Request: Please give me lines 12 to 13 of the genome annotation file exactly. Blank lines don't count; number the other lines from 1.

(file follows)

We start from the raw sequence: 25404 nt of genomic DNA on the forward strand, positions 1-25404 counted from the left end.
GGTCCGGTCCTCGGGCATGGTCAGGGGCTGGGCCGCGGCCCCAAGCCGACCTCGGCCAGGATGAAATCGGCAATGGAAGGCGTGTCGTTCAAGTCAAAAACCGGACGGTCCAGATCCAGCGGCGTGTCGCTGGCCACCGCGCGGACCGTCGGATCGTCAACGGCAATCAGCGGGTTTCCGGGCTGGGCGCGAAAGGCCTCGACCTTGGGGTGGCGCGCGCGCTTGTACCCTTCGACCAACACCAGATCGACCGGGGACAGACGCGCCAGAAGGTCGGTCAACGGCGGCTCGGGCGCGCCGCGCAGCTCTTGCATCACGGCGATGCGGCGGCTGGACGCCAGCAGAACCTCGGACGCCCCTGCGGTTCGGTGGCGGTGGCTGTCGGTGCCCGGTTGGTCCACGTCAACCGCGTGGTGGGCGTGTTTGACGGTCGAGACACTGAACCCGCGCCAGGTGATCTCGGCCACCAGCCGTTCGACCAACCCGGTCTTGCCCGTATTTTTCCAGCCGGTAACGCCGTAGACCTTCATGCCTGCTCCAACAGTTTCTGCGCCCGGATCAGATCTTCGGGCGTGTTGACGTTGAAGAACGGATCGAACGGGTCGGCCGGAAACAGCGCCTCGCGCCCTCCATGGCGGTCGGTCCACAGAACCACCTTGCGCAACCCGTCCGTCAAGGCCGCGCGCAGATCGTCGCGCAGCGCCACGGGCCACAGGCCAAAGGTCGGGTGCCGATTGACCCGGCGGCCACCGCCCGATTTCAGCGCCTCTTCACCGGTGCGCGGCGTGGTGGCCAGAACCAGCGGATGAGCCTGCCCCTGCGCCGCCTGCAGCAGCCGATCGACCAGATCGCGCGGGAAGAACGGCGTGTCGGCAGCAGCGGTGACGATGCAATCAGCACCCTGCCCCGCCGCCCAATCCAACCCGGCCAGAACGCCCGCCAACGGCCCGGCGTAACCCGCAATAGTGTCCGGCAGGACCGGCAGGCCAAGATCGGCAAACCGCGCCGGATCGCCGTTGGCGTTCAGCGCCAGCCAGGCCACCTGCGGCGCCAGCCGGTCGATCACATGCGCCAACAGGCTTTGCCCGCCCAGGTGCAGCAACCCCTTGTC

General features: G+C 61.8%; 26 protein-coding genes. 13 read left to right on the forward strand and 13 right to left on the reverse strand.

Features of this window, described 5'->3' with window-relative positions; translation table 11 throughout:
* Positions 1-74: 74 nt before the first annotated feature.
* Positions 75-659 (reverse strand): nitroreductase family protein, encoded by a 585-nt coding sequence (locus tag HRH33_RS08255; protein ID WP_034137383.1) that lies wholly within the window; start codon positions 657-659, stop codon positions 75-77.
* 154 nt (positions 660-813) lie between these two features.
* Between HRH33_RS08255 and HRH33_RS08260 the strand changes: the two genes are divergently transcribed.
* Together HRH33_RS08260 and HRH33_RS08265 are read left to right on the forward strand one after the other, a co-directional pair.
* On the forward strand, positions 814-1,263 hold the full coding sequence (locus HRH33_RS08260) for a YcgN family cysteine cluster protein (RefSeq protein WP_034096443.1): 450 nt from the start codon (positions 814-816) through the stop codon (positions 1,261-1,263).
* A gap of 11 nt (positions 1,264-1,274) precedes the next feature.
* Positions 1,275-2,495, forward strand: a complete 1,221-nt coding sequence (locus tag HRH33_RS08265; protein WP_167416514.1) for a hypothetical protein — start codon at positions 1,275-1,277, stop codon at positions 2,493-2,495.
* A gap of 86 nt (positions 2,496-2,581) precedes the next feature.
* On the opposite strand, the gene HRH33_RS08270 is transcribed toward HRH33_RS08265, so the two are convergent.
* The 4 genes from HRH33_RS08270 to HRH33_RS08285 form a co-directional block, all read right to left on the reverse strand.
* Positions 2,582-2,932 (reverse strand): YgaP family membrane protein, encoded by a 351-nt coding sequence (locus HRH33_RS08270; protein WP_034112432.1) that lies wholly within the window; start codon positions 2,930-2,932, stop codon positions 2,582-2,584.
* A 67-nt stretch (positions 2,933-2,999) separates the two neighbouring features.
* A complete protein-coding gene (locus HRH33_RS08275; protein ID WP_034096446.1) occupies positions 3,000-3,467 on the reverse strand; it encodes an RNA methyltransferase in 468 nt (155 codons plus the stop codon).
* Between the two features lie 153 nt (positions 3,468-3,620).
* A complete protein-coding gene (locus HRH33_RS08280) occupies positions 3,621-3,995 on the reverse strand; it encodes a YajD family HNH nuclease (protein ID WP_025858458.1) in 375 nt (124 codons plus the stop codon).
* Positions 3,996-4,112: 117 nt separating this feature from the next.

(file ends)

* Positions 1,275-2,495, forward strand: a complete 1,221-nt coding sequence (locus tag HRH33_RS08265; protein WP_167416514.1) for a hypothetical protein — start codon at positions 1,275-1,277, stop codon at positions 2,493-2,495.
* A gap of 86 nt (positions 2,496-2,581) precedes the next feature.